I did not expect the first volume of Dorohedoro to be as funny as it was. I certainly wouldn’t call Dorohedoro a comedy, but there is a black sense of humor that underlies the entire manga. If I had to call Dorohedoro anything, it would probably be “bizarre,” and not at all in a bad way. The characters, too, are all a little quirky and odd. Caiman, as incredibly vicious as he can be, is also somehow charmingly endearing and goofy. (Maybe it’s just seeing how delightfully happy he is eating gyoza that makes him so likeable.) The other characters are fascinating as well and all have very distinct looks and personalities; there is absolutely no chance of confusing one for another. Although there are still plenty of mysteries left to unravel, Hayashida’s world seems to be fully developed in all its grungy glory. Once again the artwork captures all of the dirt and grime and unpleasantness perfectly. Ultimately, Dorohedoro, Volume 1 is a rather strange manga, but it is also highly entertaining and visually engaging.

My Week in Manga: April 16-April 22, 2012

My News and Reviews

Another week, another couple of reviews. I had the opportunity to review an advanced copy of Patrick W. Galbraith and Androniki Christodoulou’s Otaku Spaces from Chin Music Press. It’s a great volume that lets otaku speak for themselves. The book is easy to recommend. I also reviewed Blade of the Immortal, Volume 8: The Gathering by Hiroaki Samura. This is part of my project to review the entire series, so expect to see another Blade of the Immortal post sometime next month. I’m still loving the Blade of the Immortal.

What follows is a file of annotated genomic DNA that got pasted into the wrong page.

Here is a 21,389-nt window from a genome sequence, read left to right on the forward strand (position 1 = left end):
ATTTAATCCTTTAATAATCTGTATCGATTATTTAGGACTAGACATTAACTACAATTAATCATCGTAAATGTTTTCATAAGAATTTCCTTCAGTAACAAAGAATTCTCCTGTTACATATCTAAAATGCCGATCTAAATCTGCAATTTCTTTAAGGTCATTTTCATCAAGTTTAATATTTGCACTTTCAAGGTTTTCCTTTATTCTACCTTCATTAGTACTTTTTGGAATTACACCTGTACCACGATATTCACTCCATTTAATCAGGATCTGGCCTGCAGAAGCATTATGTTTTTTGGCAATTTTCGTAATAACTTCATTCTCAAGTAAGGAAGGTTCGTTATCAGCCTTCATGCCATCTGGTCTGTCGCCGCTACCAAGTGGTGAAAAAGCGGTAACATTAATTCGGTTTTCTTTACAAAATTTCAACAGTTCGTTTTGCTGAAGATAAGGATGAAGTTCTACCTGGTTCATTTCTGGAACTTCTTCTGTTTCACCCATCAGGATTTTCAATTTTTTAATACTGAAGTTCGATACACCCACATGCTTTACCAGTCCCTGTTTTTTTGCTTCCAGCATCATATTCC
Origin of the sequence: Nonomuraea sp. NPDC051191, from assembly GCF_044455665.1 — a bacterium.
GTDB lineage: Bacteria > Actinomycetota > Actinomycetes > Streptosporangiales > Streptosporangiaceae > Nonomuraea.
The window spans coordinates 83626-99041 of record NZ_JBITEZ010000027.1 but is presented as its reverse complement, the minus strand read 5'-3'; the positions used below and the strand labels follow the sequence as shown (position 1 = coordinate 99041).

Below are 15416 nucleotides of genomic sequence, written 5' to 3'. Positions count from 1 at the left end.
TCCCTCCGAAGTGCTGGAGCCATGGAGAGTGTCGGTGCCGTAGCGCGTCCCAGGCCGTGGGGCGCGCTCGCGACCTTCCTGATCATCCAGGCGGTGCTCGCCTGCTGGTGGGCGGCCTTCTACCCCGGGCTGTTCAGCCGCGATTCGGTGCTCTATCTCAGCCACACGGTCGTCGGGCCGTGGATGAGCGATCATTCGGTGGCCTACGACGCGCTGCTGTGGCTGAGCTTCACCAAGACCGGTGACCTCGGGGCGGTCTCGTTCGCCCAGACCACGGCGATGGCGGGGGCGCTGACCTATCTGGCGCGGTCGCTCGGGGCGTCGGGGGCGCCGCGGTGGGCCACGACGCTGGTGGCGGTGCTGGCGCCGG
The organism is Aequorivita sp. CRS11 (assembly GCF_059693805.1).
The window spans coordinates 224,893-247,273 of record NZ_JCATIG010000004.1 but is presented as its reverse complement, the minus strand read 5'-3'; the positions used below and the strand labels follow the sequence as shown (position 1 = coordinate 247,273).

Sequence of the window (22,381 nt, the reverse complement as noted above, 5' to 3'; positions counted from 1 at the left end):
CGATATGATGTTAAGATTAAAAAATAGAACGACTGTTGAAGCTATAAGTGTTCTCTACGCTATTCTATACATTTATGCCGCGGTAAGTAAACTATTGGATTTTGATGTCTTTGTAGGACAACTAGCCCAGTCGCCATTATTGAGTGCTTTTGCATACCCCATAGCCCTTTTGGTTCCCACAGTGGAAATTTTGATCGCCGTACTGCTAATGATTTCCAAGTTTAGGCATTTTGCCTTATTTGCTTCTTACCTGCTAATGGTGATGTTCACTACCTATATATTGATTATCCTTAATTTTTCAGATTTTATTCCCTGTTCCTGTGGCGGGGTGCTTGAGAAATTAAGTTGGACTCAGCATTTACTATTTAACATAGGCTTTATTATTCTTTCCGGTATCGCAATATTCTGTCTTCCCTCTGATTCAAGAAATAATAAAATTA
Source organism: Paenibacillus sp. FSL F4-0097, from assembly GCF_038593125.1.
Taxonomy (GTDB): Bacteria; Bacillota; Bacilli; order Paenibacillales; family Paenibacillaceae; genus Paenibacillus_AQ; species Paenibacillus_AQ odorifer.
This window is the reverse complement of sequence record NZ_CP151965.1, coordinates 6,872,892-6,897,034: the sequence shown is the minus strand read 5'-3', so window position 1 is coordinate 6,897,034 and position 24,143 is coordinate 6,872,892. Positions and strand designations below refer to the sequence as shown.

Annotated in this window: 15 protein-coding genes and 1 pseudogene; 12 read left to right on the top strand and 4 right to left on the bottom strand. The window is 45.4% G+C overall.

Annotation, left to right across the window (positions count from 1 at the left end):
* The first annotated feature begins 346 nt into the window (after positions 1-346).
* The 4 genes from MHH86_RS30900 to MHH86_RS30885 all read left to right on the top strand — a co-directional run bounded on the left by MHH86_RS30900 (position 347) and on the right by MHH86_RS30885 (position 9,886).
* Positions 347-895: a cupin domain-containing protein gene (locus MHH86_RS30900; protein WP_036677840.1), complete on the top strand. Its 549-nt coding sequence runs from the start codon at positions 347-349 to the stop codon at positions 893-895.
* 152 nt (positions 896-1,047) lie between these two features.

A quick Aniblog Tourney update: Shameful Otaku Secret! won its first round match which means that it and Experiments in Manga will be facing off in the second round next week. The poll will open on May 1st. If you enjoy participating and voting in these sorts of things, make sure to check out Shameful Otaku Secret!—there’s some great stuff going on over there. I’ve been getting a kick out of discovering new writers to follow from the tournament. I do get the impression that the anime blogging community is larger than the manga blogging community though, so I’m wondering how the manga blogs will fair considering that. There are certainly fewer manga-centric blogs in the tournament.

This week is April’s Manga Moveable Feast! This month we’re focusing on the Viz Signature imprint. The Manga Critic is kind enough to host. My quick takes this week feature manga from the SigIKKI line (basically, titles from Ikki magazine published under the Signature imprint). Wednesday is the start of Experiments in Manga’s monthly giveaway; you’ll have a chance to win the first volume of I’ll Give It My All…Tomorrow (also from Viz Signature). Finally, I’ll be posting an in-depth review of the Dorohedoro, Volume 1 on Friday. Happy Feasting, everyone!

Quick Takes